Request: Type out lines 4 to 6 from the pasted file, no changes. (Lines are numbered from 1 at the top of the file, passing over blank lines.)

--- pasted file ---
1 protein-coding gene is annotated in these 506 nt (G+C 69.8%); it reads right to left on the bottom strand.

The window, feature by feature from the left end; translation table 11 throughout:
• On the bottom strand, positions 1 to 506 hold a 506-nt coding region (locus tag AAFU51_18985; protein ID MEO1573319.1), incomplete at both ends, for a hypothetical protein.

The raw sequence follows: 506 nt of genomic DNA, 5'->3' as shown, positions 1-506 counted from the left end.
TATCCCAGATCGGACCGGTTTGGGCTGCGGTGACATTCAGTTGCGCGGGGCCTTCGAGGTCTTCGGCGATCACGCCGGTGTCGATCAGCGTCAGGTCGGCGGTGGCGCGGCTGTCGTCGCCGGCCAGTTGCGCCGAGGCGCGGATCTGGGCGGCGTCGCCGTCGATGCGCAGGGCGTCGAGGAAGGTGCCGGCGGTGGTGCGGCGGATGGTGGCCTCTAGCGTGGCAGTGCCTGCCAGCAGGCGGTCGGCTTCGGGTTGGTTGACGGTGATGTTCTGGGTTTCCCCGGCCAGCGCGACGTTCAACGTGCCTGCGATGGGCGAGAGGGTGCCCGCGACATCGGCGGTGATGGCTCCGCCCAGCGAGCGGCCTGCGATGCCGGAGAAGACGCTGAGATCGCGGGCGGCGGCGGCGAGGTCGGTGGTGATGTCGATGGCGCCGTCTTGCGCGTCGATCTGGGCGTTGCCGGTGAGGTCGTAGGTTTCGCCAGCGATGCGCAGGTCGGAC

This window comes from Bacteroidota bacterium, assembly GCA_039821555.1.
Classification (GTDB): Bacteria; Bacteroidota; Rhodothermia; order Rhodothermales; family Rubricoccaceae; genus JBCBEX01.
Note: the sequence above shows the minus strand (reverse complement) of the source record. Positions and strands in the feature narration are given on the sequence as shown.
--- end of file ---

The raw sequence follows: 506 nt of genomic DNA, 5'->3' as shown, positions 1-506 counted from the left end.
TATCCCAGATCGGACCGGTTTGGGCTGCGGTGACATTCAGTTGCGCGGGGCCTTCGAGGTCTTCGGCGATCACGCCGGTGTCGATCAGCGTCAGGTCGGCGGTGGCGCGGCTGTCGTCGCCGGCCAGTTGCGCCGAGGCGCGGATCTGGGCGGCGTCGCCGTCGATGCGCAGGGCGTCGAGGAAGGTGCCGGCGGTGGTGCGGCGGATGGTGGCCTCTAGCGTGGCAGTGCCTGCCAGCAGGCGGTCGGCTTCGGGTTGGTTGACGGTGATGTTCTGGGTTTCCCCGGCCAGCGCGACGTTCAACGTGCCTGCGATGGGCGAGAGGGTGCCCGCGACATCGGCGGTGATGGCTCCGCCCAGCGAGCGGCCTGCGATGCCGGAGAAGACGCTGAGATCGCGGGCGGCGGCGGCGAGGTCGGTGGTGATGTCGATGGCGCCGTCTTGCGCGTCGATCTGGGCGTTGCCGGTGAGGTCGTAGGTTTCGCCAGCGATGCGCAGGTCGGAC

This window comes from Bacteroidota bacterium, assembly GCA_039821555.1.